The running mates’ debate
What can viewers expect from Tuesday night’s vice presidential debate?
Substance before mudslinging — that’s what former advisers to Democrat Tim Kaine and Republican Mike Pence told Newsday’s Emily Ngo.
“I think you will find a very civil debate,” said Viola Baskerville, who was secretary of administration under Kaine, during his time as Virginia governor.
But Pence gave a preview of what may be negative yelps to come by blasting Kaine's record in office.
Curt Smith, who advised Pence, the governor of Indiana, in debate prep for his congressional and gubernatorial campaigns said: “It might be refreshing and positive for the American public to see two committed public servants disagree without being disagreeable.”
Pence attended the first presidential debate at Hofstra University last week to prepare him for the drama and chaotic atmosphere of the national debate stage, his campaign aides told The New York Times.
Kaine told reporters last month that part of his debate prep included finding ways to tie Pence to Donald Trump’s record.
The 90-minute debate at Longwood University in Farmville, Virginia, starts at 9 p.m. and will be moderated by CBS News correspondent Elaine Quijano.
Foundation ordered to stop fundraising
The Trump Foundation, already under scrutiny for questionable spending, was ordered by the New York State attorney general’s office on Monday to stop soliciting donations.
A review by the office of state Attorney General Eric T. Schneiderman, a Democrat, found Trump’s philanthropic venture violated state law by not filing annual disclosures with the state, reports Newsday’s Michael Gormley.
Trump’s campaign spokeswoman Hope Hicks said the campaign was “very concerned about the political motives” behind the state probe, but added the foundation “nevertheless intends to cooperate” with the investigation.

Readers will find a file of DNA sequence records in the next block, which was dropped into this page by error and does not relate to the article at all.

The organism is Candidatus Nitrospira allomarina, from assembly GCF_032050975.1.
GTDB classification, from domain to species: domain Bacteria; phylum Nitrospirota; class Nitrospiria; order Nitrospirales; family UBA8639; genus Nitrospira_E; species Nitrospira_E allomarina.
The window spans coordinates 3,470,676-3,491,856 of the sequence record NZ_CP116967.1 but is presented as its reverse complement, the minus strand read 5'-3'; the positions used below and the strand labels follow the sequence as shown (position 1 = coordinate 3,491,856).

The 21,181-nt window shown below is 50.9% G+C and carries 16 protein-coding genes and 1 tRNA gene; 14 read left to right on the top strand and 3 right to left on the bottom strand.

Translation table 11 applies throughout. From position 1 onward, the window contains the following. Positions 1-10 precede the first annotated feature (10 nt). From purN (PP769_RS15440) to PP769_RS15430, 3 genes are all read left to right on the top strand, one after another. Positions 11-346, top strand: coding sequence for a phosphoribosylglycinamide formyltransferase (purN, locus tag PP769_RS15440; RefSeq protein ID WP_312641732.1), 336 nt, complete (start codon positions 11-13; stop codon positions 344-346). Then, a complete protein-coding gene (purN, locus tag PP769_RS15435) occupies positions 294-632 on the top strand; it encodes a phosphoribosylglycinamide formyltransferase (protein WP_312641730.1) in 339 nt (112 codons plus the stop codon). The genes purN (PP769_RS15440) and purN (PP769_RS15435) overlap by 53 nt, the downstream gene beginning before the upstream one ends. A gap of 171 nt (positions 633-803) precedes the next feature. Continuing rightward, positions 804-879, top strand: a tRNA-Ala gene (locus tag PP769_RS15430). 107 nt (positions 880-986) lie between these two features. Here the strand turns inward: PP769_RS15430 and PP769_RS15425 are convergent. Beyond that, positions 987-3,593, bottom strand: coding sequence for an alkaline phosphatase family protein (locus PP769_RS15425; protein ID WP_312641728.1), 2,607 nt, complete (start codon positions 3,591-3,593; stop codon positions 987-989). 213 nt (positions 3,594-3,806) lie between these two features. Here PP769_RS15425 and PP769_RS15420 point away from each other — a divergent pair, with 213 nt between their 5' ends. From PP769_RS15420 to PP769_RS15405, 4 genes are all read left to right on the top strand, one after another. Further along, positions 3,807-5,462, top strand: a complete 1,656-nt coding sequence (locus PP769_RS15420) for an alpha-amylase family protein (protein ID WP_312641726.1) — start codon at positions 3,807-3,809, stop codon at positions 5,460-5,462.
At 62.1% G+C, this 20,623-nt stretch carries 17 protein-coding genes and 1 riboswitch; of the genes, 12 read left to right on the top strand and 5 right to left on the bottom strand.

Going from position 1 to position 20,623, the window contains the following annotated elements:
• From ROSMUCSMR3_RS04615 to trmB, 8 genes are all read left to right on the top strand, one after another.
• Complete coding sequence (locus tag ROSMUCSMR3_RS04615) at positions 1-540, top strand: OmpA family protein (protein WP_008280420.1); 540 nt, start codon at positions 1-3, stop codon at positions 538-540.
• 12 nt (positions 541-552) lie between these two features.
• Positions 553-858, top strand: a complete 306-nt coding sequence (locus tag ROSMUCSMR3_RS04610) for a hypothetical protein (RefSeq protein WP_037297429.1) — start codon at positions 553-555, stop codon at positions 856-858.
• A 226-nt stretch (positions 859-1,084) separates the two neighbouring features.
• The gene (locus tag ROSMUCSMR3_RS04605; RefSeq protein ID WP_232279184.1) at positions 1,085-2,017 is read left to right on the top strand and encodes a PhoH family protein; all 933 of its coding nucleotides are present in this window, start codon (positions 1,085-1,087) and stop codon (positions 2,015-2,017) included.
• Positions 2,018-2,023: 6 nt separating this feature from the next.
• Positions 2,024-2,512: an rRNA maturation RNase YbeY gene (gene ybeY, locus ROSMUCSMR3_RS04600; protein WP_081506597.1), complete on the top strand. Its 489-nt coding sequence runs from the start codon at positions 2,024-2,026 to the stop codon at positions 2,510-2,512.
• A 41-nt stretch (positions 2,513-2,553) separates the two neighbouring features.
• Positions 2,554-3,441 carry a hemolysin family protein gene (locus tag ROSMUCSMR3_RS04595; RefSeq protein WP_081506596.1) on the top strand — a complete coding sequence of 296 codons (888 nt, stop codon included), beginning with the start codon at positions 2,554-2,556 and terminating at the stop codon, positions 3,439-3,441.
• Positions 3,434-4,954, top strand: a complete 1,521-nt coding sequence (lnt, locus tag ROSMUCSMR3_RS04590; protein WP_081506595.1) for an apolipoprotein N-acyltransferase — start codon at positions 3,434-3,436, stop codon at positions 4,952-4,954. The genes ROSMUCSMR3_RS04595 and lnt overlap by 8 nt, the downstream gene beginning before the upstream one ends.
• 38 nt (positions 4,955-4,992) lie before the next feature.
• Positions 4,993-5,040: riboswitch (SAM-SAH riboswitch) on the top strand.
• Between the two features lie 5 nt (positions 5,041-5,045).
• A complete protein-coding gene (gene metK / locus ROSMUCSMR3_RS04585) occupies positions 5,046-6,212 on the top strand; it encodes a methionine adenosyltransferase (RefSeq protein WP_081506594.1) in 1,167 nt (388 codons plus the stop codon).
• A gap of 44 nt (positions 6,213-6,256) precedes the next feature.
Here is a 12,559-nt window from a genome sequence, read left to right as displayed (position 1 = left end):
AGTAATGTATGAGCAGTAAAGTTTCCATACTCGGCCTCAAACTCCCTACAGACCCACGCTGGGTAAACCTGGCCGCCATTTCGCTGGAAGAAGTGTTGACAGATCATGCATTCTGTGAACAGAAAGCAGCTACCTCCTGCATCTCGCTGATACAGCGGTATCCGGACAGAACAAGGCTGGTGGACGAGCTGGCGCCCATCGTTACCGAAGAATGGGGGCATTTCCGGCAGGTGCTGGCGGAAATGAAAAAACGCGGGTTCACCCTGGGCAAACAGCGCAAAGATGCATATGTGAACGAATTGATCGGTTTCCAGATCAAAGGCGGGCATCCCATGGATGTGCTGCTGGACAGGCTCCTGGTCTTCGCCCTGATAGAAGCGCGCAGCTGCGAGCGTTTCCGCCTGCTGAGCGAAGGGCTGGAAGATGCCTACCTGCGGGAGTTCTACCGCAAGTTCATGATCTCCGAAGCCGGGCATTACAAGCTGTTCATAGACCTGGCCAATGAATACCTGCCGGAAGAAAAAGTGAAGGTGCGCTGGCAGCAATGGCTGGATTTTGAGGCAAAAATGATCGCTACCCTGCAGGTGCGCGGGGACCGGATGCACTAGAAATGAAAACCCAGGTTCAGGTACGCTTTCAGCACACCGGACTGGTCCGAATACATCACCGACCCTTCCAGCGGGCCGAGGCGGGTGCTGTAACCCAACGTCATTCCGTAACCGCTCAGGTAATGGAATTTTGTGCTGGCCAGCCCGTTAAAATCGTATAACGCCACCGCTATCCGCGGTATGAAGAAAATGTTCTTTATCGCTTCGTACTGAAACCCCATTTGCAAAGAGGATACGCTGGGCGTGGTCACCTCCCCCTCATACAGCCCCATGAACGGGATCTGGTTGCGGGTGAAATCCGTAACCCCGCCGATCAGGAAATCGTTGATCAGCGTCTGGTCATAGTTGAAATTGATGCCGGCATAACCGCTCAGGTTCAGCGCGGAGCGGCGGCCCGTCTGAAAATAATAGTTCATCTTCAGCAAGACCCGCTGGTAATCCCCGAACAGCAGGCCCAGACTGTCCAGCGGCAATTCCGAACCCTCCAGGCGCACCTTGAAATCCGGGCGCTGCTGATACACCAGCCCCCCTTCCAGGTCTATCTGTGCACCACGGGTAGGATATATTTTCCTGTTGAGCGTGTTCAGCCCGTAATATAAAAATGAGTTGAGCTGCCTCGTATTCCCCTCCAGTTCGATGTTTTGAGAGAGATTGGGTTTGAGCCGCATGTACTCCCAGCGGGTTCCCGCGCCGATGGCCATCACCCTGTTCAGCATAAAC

Who’s up in post-debate polling
A new batch of national and state polls show Democrat Hillary Clinton received a boost from her performance at last week’s first presidential debate.
Post-debate polls of in the battleground states of Florida, Pennsylvania and North Carolina also show Clinton pulling ahead by 3 to 5 points, though she continues to trail Trump in Ohio, where he holds a 5-point lead.
Heading into the second debate on Sunday, a larger portion of voters believe Clinton will outperform Trump — 44 percent of voters said the former secretary of state would beat Trump in their second faceoff, compared to 22 percent who said Trump would deliver the better performance, according to Politico.
Clinton’s take on tax leak
Clinton, campaigning in the nation’s Rust Belt, capitalized on a New York Times report that found her rival declared a $916 million loss on his income taxes back in 1995, which made him eligible to avoid paying taxes for 18 years.
“What kind of genius loses a billion dollars in a single year?” Clinton asked a crowd in downtown Toledo, taking aim at Trump’s penchant for touting his business prowess.
Clinton’s campaign also released a one-minute video labeling Trump “a business failure who has gotten rich at your expense.”
The video shows Trump touting his credentials as “a good businessman” followed by clips of his campaign surrogates defending his tax write-off on the Sunday morning news circuit.